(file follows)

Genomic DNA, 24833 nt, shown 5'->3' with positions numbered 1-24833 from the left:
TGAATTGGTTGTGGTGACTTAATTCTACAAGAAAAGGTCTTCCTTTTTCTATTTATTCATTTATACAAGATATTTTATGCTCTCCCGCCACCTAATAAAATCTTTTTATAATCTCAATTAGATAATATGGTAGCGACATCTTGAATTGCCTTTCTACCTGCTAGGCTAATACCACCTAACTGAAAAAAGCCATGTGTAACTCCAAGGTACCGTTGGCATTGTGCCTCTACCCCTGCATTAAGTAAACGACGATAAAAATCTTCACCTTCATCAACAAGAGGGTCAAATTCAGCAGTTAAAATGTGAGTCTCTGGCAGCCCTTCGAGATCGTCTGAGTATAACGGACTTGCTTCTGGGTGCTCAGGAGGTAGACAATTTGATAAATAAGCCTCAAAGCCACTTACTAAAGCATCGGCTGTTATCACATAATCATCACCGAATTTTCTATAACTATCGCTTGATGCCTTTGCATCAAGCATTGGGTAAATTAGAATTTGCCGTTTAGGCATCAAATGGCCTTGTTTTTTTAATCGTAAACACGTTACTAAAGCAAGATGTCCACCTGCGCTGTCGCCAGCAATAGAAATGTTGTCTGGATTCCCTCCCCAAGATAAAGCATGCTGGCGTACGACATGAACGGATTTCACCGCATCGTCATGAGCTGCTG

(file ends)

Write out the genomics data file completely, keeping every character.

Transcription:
Genomic DNA, 24833 nt, shown 5'->3' with positions numbered 1-24833 from the left:
TGAATTGGTTGTGGTGACTTAATTCTACAAGAAAAGGTCTTCCTTTTTCTATTTATTCATTTATACAAGATATTTTATGCTCTCCCGCCACCTAATAAAATCTTTTTATAATCTCAATTAGATAATATGGTAGCGACATCTTGAATTGCCTTTCTACCTGCTAGGCTAATACCACCTAACTGAAAAAAGCCATGTGTAACTCCAAGGTACCGTTGGCATTGTGCCTCTACCCCTGCATTAAGTAAACGACGATAAAAATCTTCACCTTCATCAACAAGAGGGTCAAATTCAGCAGTTAAAATGTGAGTCTCTGGCAGCCCTTCGAGATCGTCTGAGTATAACGGACTTGCTTCTGGGTGCTCAGGAGGTAGACAATTTGATAAATAAGCCTCAAAGCCACTTACTAAAGCATCGGCTGTTATCACATAATCATCACCGAATTTTCTATAACTATCGCTTGATGCCTTTGCATCAAGCATTGGGTAAATTAGAATTTGCCGTTTAGGCATCAAATGGCCTTGTTTTTTTAATCGTAAACACGTTACTAAAGCAAGATGTCCACCTGCGCTGTCGCCAGCAATAGAAATGTTGTCTGGATTCCCTCCCCAAGATAAAGCATGCTGGCGTACGACATGAACGGATTTCACCGCATCGTCATGAGCTGCTG